Antibiotic cocktail for pediatric acute severe colitis and the microbiome: The PRASCO randomized controlled trial

Dan Turner*, Jason Bishai, Leah Reshef, Guila Abitbol, Gili Focht, Dana Marcus, Oren Ledder, Raffi Lev-Tzion, Esther Orlanski-Meyer, Baruch Yerushalmi, Marina Aloi, Anne M. Griffiths, Lindsey Albenberg, Kaija Leena Kolho, Amit Assa, Shlomi Cohen, Uri Gophna, Hera Vlamakis, Eberhard Lurz, Arie Levine

*Corresponding author for this work

Research output: Contribution to journalArticlepeer-review

39 Scopus citations

Abstract

Background: Alterations in the microbiome have been postulated to drive inflammation in IBD. In this pilot randomized controlled trial, we evaluated the effectiveness of quadruple antibiotic cocktail in addition to intravenous-corticosteroids (IVCSs) in acute severe colitis (ASC). Methods: Hospitalized children with ASC (pediatric ulcerative colitis activity index [PUCAI] ≥65) were randomized into 2 arms: the first received antibiotics in addition to IVCS (amoxicillin, vancomycin, metronidazole, doxycycline/ciprofloxacin [IVCS+AB]), whereas the other received only IVCS for 14 days. The primary outcome was disease activity (PUCAI) at day 5. Microbiome was analyzed using 16S rRNA gene and metagenome. Results: Twenty-eight children were included: 16 in the AB + IVCS arm and 12 in the IVCS arm (mean age 13.9 ± 4.1 years and 23 [82%] with extensive colitis). The mean day-5 PUCAI was 25 ± 16.7 vs 40.4 ± 20.4, respectively (P = 0.037). Only 3 and 2 children, respectively, required colectomy during 1-year follow-up (P = 0.89). Microbiome data at time of admission were analyzed for 25 children, of whom 17 (68%) had a predominant bacterial species (>33% abundance); response was not associated with the specific species, whereas decreased microbiome diversity at admission was associated with day-5 response in the IVCS arm. Conclusion: Patients with ASC have alterations in the microbiome characterized by loss of diversity and presence of predominant bacterial species. Quadruple therapy in addition to IVCS improved disease activity on day 5, but larger studies are needed to determine whether this is associated with improved long-term outcomes (clinicaltrials.gov NCT02033408).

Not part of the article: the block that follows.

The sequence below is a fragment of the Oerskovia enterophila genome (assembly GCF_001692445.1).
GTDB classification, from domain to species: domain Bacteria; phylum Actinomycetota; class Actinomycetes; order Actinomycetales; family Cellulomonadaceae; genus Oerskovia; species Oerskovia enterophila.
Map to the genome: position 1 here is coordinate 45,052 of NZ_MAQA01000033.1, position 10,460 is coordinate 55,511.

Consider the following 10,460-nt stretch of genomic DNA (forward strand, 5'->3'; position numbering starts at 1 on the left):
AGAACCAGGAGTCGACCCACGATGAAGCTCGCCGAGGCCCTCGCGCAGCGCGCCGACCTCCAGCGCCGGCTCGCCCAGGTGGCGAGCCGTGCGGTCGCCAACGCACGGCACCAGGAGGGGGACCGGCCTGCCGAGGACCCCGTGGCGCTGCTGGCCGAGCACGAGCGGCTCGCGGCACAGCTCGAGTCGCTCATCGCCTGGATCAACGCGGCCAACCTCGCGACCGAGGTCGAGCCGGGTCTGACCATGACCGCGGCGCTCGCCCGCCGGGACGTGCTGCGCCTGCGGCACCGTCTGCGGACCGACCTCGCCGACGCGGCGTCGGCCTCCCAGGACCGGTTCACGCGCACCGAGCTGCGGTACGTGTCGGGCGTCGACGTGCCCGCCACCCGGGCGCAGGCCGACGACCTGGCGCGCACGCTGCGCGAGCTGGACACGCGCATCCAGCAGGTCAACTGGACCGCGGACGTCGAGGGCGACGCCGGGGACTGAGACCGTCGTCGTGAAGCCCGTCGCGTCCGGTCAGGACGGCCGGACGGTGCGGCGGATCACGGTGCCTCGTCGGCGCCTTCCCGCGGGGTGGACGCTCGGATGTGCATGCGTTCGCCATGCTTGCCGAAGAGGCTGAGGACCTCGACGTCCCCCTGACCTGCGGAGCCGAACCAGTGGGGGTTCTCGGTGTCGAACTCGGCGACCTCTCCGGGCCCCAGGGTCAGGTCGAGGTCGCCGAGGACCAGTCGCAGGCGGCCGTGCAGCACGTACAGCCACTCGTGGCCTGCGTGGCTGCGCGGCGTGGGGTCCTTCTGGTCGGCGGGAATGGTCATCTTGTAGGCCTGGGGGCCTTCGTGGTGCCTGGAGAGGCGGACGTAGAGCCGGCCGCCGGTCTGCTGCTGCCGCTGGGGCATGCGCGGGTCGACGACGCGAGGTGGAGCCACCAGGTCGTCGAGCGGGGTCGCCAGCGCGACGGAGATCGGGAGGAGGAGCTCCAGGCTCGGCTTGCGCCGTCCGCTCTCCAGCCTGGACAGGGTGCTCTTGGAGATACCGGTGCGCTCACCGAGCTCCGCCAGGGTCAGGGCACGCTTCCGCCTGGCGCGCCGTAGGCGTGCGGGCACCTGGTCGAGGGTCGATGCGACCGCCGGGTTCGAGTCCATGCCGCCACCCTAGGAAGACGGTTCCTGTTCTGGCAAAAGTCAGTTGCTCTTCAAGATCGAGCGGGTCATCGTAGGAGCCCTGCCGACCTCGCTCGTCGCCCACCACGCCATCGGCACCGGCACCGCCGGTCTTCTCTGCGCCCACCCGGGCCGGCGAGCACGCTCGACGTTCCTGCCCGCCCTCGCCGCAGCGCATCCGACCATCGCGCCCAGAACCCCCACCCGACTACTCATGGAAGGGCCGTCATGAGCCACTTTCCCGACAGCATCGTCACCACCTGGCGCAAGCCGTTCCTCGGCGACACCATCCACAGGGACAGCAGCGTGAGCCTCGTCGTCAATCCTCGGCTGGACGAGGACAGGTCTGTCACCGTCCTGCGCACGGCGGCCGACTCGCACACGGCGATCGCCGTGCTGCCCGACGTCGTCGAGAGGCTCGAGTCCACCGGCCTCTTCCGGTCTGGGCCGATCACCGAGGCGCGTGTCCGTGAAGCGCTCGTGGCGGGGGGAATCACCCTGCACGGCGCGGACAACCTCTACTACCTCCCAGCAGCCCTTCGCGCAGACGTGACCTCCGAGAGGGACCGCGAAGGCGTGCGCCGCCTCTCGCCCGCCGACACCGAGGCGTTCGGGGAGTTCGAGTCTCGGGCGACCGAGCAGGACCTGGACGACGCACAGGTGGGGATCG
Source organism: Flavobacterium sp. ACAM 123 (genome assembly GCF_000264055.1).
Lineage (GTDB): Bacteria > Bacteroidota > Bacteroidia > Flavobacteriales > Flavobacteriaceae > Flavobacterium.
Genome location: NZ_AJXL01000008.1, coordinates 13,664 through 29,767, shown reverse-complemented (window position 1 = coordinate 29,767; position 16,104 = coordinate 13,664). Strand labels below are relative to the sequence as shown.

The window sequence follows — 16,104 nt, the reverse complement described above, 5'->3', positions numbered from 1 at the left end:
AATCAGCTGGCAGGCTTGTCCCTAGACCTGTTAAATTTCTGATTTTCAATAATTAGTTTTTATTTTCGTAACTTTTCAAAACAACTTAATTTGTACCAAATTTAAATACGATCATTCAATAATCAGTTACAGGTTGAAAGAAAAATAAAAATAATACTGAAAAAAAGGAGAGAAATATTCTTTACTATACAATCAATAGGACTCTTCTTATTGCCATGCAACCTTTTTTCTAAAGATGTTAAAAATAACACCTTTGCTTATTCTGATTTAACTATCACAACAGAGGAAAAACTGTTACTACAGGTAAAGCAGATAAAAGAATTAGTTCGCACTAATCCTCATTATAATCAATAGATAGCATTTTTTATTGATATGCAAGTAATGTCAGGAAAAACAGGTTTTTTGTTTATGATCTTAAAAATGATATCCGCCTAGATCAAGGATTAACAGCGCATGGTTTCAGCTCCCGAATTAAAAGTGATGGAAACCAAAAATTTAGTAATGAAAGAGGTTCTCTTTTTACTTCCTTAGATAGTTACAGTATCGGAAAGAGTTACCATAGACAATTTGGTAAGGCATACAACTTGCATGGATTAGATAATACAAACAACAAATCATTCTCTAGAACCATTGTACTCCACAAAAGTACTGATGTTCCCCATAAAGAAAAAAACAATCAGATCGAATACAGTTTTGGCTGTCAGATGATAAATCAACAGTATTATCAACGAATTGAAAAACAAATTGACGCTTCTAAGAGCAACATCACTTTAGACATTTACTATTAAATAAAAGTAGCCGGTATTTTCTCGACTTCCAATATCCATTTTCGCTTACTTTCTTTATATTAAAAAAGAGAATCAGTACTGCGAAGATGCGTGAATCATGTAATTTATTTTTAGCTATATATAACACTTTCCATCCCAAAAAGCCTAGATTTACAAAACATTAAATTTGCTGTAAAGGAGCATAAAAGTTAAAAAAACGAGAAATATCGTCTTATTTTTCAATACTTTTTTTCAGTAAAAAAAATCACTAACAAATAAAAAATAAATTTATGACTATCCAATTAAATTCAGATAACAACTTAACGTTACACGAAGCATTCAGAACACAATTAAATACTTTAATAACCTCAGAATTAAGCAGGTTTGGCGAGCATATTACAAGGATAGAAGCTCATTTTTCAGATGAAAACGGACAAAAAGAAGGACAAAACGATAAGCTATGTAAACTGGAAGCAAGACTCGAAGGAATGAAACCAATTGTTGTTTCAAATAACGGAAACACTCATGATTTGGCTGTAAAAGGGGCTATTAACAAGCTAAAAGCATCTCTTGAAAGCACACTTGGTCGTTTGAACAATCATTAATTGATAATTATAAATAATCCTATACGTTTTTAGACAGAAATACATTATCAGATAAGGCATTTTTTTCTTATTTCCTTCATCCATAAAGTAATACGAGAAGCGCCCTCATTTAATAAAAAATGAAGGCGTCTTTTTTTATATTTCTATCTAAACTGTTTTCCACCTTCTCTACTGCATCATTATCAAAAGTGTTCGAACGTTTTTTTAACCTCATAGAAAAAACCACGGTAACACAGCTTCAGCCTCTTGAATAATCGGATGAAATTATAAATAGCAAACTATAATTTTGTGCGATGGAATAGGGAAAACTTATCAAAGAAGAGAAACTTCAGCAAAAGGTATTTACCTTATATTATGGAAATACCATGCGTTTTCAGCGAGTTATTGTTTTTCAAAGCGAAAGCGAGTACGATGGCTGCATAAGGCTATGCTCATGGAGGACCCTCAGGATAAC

Original languageAmerican English
Pages (from-to)1733-1742
Number of pages10
JournalInflammatory Bowel Diseases
Volume26
Issue number11
DOIs
StatePublished - 1 Nov 2020

Bibliographical note

Publisher Copyright:
© 2019 Crohn's & Colitis Foundation. Published by Oxford University Press. All rights reserved. For permissions, please e-mail: journals.permissions@oup.com.

Keywords

  • acute severe colitis
  • antibiotics
  • pediatric
  • ulcerative colitis

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